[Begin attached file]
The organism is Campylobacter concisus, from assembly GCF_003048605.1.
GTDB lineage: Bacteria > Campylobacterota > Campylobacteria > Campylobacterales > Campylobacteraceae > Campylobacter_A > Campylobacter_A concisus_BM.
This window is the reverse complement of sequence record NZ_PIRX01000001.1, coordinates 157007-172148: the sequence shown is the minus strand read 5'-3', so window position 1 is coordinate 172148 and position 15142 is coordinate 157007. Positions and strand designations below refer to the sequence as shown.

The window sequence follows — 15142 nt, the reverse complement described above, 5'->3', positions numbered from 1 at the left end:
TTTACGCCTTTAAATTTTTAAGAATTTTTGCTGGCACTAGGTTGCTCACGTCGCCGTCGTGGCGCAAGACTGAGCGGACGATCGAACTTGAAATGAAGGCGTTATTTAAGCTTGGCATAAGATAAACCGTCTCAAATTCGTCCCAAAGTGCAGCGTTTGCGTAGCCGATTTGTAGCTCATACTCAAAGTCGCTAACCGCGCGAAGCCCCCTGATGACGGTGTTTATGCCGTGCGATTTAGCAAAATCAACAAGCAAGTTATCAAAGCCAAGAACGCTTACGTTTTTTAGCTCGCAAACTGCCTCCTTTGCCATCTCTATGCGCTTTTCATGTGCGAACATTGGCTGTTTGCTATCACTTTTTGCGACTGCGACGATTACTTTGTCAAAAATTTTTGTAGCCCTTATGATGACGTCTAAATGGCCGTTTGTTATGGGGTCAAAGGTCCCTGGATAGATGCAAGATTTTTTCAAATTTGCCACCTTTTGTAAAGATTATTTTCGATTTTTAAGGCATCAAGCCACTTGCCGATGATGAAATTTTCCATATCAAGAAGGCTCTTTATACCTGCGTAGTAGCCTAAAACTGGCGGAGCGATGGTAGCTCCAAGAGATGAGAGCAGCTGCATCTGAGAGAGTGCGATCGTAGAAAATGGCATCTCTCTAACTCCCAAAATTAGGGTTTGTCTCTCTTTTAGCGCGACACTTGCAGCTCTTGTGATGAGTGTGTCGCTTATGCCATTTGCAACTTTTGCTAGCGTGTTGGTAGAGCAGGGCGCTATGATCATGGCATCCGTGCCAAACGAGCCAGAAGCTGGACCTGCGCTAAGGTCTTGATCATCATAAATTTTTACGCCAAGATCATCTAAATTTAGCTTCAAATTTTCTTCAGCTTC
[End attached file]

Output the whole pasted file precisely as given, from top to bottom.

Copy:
The organism is Campylobacter concisus, from assembly GCF_003048605.1.
GTDB lineage: Bacteria > Campylobacterota > Campylobacteria > Campylobacterales > Campylobacteraceae > Campylobacter_A > Campylobacter_A concisus_BM.
This window is the reverse complement of sequence record NZ_PIRX01000001.1, coordinates 157007-172148: the sequence shown is the minus strand read 5'-3', so window position 1 is coordinate 172148 and position 15142 is coordinate 157007. Positions and strand designations below refer to the sequence as shown.

The window sequence follows — 15142 nt, the reverse complement described above, 5'->3', positions numbered from 1 at the left end:
TTTACGCCTTTAAATTTTTAAGAATTTTTGCTGGCACTAGGTTGCTCACGTCGCCGTCGTGGCGCAAGACTGAGCGGACGATCGAACTTGAAATGAAGGCGTTATTTAAGCTTGGCATAAGATAAACCGTCTCAAATTCGTCCCAAAGTGCAGCGTTTGCGTAGCCGATTTGTAGCTCATACTCAAAGTCGCTAACCGCGCGAAGCCCCCTGATGACGGTGTTTATGCCGTGCGATTTAGCAAAATCAACAAGCAAGTTATCAAAGCCAAGAACGCTTACGTTTTTTAGCTCGCAAACTGCCTCCTTTGCCATCTCTATGCGCTTTTCATGTGCGAACATTGGCTGTTTGCTATCACTTTTTGCGACTGCGACGATTACTTTGTCAAAAATTTTTGTAGCCCTTATGATGACGTCTAAATGGCCGTTTGTTATGGGGTCAAAGGTCCCTGGATAGATGCAAGATTTTTTCAAATTTGCCACCTTTTGTAAAGATTATTTTCGATTTTTAAGGCATCAAGCCACTTGCCGATGATGAAATTTTCCATATCAAGAAGGCTCTTTATACCTGCGTAGTAGCCTAAAACTGGCGGAGCGATGGTAGCTCCAAGAGATGAGAGCAGCTGCATCTGAGAGAGTGCGATCGTAGAAAATGGCATCTCTCTAACTCCCAAAATTAGGGTTTGTCTCTCTTTTAGCGCGACACTTGCAGCTCTTGTGATGAGTGTGTCGCTTATGCCATTTGCAACTTTTGCTAGCGTGTTGGTAGAGCAGGGCGCTATGATCATGGCATCCGTGCCAAACGAGCCAGAAGCTGGACCTGCGCTAAGGTCTTGATCATCATAAATTTTTACGCCAAGATCATCTAAATTTAGCTTCAAATTTTCTTCAGCTTC